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; subclass Actinopterygii, order Perciformes)

A fairly large family of colourful marine fish that have an oval-shaped body, continuous dorsal fin, large scales, and with the teeth in both jaws fused into a strong cutting edge, resembling the beak of a parrot. This ‘beak’ is used to scrape off algae and other plant material from rocks and corals. Active during the day, parrotfish have been observed to sleep or rest during the night. Like the related wrasses (Labridae), colour patterns can change during the day and may differ between the sexes. One of the larger species is Scarus coeruleus (blue parrotfish), 1.2 m, found in the western Atlantic. There are about 68 species, distributed world-wide in tropical to temperate waters.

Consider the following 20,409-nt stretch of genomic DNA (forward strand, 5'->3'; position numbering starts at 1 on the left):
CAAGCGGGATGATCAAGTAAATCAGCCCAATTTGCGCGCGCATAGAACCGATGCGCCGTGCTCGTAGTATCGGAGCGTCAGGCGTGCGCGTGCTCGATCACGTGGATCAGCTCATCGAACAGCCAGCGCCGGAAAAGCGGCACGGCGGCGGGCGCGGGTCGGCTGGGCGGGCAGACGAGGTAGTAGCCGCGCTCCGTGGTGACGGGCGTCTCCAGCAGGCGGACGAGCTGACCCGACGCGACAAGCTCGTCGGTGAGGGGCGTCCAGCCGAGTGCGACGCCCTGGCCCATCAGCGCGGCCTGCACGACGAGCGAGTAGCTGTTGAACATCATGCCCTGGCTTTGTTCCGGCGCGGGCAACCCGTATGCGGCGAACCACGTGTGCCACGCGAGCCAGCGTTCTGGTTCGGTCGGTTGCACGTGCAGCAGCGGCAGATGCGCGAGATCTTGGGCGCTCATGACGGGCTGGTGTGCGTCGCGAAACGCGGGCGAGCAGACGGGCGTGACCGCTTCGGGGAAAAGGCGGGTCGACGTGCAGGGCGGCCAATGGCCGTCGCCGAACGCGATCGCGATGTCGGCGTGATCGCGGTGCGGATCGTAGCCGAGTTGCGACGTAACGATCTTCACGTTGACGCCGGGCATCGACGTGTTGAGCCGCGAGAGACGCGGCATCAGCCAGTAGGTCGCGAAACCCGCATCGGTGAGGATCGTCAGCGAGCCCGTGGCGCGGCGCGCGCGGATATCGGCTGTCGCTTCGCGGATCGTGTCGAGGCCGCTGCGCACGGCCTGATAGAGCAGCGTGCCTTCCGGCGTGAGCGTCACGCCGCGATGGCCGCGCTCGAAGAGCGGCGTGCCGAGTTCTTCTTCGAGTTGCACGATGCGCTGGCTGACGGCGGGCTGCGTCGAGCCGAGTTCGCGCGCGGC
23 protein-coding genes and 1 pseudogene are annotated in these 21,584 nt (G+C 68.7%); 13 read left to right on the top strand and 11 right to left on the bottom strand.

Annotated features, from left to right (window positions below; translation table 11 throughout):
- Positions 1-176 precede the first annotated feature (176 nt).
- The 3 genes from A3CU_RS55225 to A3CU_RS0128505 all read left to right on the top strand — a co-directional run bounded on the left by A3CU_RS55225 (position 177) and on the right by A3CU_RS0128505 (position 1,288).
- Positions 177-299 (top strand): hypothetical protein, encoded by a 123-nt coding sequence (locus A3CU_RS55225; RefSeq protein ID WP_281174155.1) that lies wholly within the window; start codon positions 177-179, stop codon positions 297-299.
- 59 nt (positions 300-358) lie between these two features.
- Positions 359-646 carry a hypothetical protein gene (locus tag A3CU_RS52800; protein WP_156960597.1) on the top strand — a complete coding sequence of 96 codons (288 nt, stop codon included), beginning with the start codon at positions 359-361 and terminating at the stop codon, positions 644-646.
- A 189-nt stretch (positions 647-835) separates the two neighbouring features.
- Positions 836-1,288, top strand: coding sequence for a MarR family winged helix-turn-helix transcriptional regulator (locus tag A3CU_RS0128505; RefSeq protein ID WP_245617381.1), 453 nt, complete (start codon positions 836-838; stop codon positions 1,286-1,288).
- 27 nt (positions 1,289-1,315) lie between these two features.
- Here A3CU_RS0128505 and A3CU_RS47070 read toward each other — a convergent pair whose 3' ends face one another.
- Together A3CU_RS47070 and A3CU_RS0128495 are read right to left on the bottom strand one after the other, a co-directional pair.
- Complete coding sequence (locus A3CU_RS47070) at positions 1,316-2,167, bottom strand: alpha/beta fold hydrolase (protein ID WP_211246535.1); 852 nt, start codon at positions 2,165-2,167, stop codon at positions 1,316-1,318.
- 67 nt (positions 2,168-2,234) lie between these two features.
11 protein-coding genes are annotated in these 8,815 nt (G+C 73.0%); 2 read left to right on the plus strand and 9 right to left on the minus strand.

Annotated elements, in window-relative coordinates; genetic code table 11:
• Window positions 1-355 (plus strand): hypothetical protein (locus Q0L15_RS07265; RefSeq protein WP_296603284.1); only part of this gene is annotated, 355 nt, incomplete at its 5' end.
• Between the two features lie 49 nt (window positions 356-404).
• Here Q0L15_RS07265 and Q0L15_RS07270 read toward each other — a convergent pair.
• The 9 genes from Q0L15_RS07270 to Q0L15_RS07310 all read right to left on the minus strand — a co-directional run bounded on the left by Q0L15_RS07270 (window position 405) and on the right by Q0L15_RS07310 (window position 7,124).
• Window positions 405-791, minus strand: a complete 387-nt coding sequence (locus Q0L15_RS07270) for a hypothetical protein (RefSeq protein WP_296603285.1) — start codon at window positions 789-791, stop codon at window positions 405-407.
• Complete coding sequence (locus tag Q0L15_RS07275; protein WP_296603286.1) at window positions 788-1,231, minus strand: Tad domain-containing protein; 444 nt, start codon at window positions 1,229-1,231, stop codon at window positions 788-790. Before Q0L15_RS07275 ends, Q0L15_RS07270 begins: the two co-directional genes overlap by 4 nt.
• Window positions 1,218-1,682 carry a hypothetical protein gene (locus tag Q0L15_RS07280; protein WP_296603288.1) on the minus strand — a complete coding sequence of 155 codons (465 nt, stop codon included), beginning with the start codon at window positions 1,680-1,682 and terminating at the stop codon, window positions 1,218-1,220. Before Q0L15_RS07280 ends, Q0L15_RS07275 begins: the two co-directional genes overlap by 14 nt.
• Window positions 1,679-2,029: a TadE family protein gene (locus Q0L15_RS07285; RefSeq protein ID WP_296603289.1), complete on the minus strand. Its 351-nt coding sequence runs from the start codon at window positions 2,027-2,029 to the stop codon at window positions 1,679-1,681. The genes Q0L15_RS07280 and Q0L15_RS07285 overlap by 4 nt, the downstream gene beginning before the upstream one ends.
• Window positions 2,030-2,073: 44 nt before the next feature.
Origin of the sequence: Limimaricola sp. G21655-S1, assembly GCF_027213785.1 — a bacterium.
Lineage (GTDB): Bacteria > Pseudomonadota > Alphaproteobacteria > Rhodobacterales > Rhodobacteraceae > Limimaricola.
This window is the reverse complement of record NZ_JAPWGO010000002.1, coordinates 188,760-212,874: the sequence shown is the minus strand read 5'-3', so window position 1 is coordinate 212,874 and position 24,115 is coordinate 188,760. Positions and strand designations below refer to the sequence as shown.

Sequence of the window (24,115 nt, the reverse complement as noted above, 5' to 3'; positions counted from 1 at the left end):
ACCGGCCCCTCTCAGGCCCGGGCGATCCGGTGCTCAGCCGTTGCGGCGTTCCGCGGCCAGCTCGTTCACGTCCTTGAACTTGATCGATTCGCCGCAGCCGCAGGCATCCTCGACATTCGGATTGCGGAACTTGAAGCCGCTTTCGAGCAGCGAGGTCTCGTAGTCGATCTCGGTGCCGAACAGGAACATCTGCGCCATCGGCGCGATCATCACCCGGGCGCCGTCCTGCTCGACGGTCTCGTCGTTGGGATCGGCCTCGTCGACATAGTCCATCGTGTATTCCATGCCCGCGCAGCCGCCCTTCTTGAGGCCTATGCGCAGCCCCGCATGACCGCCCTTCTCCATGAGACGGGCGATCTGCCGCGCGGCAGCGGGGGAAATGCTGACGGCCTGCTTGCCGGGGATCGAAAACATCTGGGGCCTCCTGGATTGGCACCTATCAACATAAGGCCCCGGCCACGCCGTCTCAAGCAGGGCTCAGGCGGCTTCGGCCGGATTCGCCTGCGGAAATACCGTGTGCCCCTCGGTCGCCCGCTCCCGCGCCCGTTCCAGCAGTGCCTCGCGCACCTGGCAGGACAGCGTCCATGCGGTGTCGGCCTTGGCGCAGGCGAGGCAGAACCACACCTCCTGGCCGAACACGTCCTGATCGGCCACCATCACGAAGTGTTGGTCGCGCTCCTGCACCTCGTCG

Subjects: Zoology and Animal Sciences.

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